How about a newcomer to the scene?
Same thing, except because they might not have a built in audience for their work, make it the best presentation you can and get your family involved for support.
Why use Kickstarter instead of going to Image, Boom, IDW or any of the other companies in the market?
Other than Image comics, all those other companies you partner with them and they have editorial that you have to work with. The other thing is that companies will own a percentage of your book and with these projects; the ownership stays with us, as well as all the rights, the digital rights and anything we would like to do beyond the book as far as licensing. I work with all of them, knowing full well what I am partnering on with them and that's great, but this Kickstarter gives us the freedom to do what we want and to personally interact with the actual people that buy the books, cutting out the companies, retailers and so on. As far as Image, there is a fee involved with each book, and a lot of time, that fee will be the only money you make on the title, so unless I have something that will do really well, it limits the room we have to experiment with. Believe me, as far as traditional publishing, Image and places like Top Shelf are the best, but Kickstarter is different. It is a place to experiment and try new ideas with less risk than any other publisher. One of the best things for me is that we get to sell the digital books after the fact forever on our web site, Paperfilms.com, and cut out the middleman. A lot of hosting companies are making a large amount of money taking their cut, and more power to them, but we can sell the books ourselves as well. People can choose what they want.
OK, cast a Denver movie for us?
I am a foreign movie lover, so honestly, I would love to cast the entire movie with unknowns so whoever watches the movie thinks these are the real characters and gets into the story more. If it was a Hollywood movie, I would cast Daniel Day-Lewis as Max, Kristanna Loken as Betty, Natalie Portman as Trinity (Max’s daughter), Josh Hutcherson as Jimmy, Michael Kenneth Williams as Devin (the leader of ten downers), and Jon Hamm as Faust.
Do you already have your next Kickstarter idea in your quiver?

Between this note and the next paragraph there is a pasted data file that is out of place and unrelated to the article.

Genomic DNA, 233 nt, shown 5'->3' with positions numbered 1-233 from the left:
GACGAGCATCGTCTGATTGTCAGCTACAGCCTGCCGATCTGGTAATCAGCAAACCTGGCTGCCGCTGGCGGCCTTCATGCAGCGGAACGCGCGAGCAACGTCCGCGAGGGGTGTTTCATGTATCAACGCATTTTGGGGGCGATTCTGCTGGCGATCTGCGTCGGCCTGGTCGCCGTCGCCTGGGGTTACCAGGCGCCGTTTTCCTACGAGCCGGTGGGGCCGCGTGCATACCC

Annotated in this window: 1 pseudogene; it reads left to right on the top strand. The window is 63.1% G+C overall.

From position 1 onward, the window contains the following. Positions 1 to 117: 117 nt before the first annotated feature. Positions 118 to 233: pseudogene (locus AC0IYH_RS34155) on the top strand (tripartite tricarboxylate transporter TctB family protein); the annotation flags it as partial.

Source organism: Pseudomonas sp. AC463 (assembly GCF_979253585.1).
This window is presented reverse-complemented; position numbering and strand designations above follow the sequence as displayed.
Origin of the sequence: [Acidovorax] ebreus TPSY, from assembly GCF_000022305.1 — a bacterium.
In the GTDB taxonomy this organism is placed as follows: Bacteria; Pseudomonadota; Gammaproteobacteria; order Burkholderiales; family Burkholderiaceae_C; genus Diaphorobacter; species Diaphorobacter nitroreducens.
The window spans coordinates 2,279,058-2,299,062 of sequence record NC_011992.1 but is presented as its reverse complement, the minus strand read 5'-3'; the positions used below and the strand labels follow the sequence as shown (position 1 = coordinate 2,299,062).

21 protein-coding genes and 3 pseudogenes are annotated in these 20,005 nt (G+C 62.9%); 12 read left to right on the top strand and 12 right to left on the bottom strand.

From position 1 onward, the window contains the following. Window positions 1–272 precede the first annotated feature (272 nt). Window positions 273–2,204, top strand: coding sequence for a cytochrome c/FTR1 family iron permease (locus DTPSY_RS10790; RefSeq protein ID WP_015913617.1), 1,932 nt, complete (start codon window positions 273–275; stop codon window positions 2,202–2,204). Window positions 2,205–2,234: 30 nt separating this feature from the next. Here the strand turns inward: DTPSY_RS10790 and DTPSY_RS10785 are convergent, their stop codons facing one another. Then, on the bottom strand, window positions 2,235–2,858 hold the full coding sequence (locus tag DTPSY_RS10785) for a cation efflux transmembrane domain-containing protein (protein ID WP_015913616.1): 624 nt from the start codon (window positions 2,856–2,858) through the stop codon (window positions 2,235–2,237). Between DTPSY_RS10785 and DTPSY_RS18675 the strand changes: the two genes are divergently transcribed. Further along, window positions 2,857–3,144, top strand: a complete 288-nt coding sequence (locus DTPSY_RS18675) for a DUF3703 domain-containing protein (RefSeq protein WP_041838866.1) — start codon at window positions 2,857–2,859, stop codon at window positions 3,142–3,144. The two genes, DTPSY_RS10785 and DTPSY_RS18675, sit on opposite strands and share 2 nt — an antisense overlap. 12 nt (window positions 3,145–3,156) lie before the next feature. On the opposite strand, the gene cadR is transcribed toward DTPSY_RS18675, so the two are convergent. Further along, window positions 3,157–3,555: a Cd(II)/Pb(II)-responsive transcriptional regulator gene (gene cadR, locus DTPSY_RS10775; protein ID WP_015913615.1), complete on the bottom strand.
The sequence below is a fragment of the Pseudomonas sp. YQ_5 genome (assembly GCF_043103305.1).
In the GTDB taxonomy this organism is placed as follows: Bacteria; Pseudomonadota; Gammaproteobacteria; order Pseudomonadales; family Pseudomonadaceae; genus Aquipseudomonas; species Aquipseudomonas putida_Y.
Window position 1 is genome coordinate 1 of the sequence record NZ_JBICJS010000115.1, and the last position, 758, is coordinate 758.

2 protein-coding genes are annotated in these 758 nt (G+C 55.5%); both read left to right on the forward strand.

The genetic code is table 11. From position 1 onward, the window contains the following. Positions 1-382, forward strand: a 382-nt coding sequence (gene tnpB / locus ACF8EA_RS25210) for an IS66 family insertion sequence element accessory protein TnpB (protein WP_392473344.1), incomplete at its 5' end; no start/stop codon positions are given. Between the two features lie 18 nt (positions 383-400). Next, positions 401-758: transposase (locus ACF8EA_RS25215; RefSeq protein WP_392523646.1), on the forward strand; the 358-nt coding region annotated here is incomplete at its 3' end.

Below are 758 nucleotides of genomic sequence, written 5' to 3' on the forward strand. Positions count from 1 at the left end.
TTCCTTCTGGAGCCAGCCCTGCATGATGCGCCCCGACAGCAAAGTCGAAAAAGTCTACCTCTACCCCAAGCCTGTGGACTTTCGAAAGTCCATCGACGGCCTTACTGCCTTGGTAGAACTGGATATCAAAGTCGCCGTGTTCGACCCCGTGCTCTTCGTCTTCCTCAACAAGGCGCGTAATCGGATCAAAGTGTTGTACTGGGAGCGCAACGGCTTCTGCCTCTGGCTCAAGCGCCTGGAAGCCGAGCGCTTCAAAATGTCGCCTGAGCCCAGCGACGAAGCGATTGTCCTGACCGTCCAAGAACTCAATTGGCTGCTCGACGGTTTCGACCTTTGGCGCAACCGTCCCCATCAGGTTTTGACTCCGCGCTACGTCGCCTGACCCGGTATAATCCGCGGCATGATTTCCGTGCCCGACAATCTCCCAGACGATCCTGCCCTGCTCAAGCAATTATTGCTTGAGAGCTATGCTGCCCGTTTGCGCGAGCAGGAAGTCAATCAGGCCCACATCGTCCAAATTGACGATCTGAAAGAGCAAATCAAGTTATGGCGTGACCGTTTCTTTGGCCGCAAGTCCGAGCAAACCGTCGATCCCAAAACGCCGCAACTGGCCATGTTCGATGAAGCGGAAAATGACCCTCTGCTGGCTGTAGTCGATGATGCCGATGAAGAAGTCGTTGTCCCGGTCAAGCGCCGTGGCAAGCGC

After Denver, we will be rolling out Sex and Violence Volume 2, probably around the end of April. This will feature three separate stories around the title theme. A lot of people loved the first so we are giving it a shot to see if there is still interest. After that we are still deciding, looking at what money we have and can afford to do.
How have other pros viewed your success? Has there been resistance to the model?
The smart ones looked at it with much interest and I have helped them with advice along the way. Others have looked at it as some kind of money grab and have failed miserably. I think at first, a lot of people were looking at the Kickstarters as something easy to do and a way to make cash fast, but the reality is that these are a ton of work, and take up so much time, you better be prepared. I think there were some people that thought, at first, it was taking advantage of the fans, but that has gone away. Most think it's a ton of work now, and that's why we see so little pros still doing it. The difference is with us, we know it all going in and know what to expect.
How do you see the relationship of crowd funding and comics changing in the next decade?
Overall, it will depend on the other people doing the Kickstarters to up their game and deliver the best work and delivery possible so the reputation of future projects will give them confidence to invest. I think one day I will figure out a business model where I will not need a middle man and do crowd sourcing on my own, but until then, Kickstarter is here to stay and consumers will be checking out the page like they check out the store they shop in, to find something they like and support. The very existence of Kickstarter should have a lot of publishers looking at they way they involve the talent and rethinking it a bit. Companies like Image and Kickstarter will force the bigger companies to share with the creators more. DC has been great with doing that, but I see over time, the idea that a creator will do anything to work on their favorite characters will be less and less attractive and the quality of those books will drop along with the sales, unless some changes happen quickly. The writing is on the wall.
Fill in the blank; if you like________________________, you need to support Denver.
If you like a book where the creators are doing anything they want and not worrying about a rating system, if you like the best production values and printing you can find, if you like to be involved and be a part of a project you believe in and if you have enjoyed the past 5 Kickstarters we have delivered to you, then you need to support Denver.